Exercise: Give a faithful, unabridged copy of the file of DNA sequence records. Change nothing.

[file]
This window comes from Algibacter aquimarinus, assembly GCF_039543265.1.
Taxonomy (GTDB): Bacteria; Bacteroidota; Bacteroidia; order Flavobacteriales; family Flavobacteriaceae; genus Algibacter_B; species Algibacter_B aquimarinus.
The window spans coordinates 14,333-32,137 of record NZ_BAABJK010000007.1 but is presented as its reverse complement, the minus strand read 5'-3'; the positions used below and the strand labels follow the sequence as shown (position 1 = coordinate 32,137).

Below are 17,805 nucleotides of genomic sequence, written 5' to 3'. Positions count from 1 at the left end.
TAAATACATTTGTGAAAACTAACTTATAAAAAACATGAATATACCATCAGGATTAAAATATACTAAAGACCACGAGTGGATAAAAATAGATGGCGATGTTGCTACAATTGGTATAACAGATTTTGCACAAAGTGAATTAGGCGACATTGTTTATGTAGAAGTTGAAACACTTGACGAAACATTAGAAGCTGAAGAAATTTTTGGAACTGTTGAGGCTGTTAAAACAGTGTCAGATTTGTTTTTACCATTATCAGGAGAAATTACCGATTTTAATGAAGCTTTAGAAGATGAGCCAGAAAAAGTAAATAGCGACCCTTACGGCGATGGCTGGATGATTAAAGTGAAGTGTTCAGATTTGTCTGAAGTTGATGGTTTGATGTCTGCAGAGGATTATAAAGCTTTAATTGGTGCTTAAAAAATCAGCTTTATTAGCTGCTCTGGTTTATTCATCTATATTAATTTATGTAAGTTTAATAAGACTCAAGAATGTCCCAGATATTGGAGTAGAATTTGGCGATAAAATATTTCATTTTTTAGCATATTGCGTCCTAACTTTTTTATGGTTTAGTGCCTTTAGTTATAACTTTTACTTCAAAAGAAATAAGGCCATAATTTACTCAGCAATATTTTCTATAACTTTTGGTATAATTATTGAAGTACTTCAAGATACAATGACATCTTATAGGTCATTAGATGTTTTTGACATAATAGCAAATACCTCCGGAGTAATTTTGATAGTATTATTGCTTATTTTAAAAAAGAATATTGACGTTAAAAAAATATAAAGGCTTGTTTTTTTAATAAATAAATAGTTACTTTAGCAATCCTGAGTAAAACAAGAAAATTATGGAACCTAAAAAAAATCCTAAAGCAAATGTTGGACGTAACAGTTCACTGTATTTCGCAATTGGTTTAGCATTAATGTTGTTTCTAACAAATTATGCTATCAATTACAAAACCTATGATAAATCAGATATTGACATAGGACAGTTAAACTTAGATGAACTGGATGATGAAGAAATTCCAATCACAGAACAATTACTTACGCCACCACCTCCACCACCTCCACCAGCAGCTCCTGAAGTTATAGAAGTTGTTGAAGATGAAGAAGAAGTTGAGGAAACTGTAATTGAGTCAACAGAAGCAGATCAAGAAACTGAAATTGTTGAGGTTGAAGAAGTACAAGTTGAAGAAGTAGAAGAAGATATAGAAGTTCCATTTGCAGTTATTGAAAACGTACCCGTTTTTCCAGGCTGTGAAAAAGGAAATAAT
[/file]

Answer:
This window comes from Algibacter aquimarinus, assembly GCF_039543265.1.
Taxonomy (GTDB): Bacteria; Bacteroidota; Bacteroidia; order Flavobacteriales; family Flavobacteriaceae; genus Algibacter_B; species Algibacter_B aquimarinus.
The window spans coordinates 14,333-32,137 of record NZ_BAABJK010000007.1 but is presented as its reverse complement, the minus strand read 5'-3'; the positions used below and the strand labels follow the sequence as shown (position 1 = coordinate 32,137).

Below are 17,805 nucleotides of genomic sequence, written 5' to 3'. Positions count from 1 at the left end.
TAAATACATTTGTGAAAACTAACTTATAAAAAACATGAATATACCATCAGGATTAAAATATACTAAAGACCACGAGTGGATAAAAATAGATGGCGATGTTGCTACAATTGGTATAACAGATTTTGCACAAAGTGAATTAGGCGACATTGTTTATGTAGAAGTTGAAACACTTGACGAAACATTAGAAGCTGAAGAAATTTTTGGAACTGTTGAGGCTGTTAAAACAGTGTCAGATTTGTTTTTACCATTATCAGGAGAAATTACCGATTTTAATGAAGCTTTAGAAGATGAGCCAGAAAAAGTAAATAGCGACCCTTACGGCGATGGCTGGATGATTAAAGTGAAGTGTTCAGATTTGTCTGAAGTTGATGGTTTGATGTCTGCAGAGGATTATAAAGCTTTAATTGGTGCTTAAAAAATCAGCTTTATTAGCTGCTCTGGTTTATTCATCTATATTAATTTATGTAAGTTTAATAAGACTCAAGAATGTCCCAGATATTGGAGTAGAATTTGGCGATAAAATATTTCATTTTTTAGCATATTGCGTCCTAACTTTTTTATGGTTTAGTGCCTTTAGTTATAACTTTTACTTCAAAAGAAATAAGGCCATAATTTACTCAGCAATATTTTCTATAACTTTTGGTATAATTATTGAAGTACTTCAAGATACAATGACATCTTATAGGTCATTAGATGTTTTTGACATAATAGCAAATACCTCCGGAGTAATTTTGATAGTATTATTGCTTATTTTAAAAAAGAATATTGACGTTAAAAAAATATAAAGGCTTGTTTTTTTAATAAATAAATAGTTACTTTAGCAATCCTGAGTAAAACAAGAAAATTATGGAACCTAAAAAAAATCCTAAAGCAAATGTTGGACGTAACAGTTCACTGTATTTCGCAATTGGTTTAGCATTAATGTTGTTTCTAACAAATTATGCTATCAATTACAAAACCTATGATAAATCAGATATTGACATAGGACAGTTAAACTTAGATGAACTGGATGATGAAGAAATTCCAATCACAGAACAATTACTTACGCCACCACCTCCACCACCTCCACCAGCAGCTCCTGAAGTTATAGAAGTTGTTGAAGATGAAGAAGAAGTTGAGGAAACTGTAATTGAGTCAACAGAAGCAGATCAAGAAACTGAAATTGTTGAGGTTGAAGAAGTACAAGTTGAAGAAGTAGAAGAAGATATAGAAGTTCCATTTGCAGTTATTGAAAACGTACCCGTTTTTCCAGGCTGTGAAAAAGGAAATAAT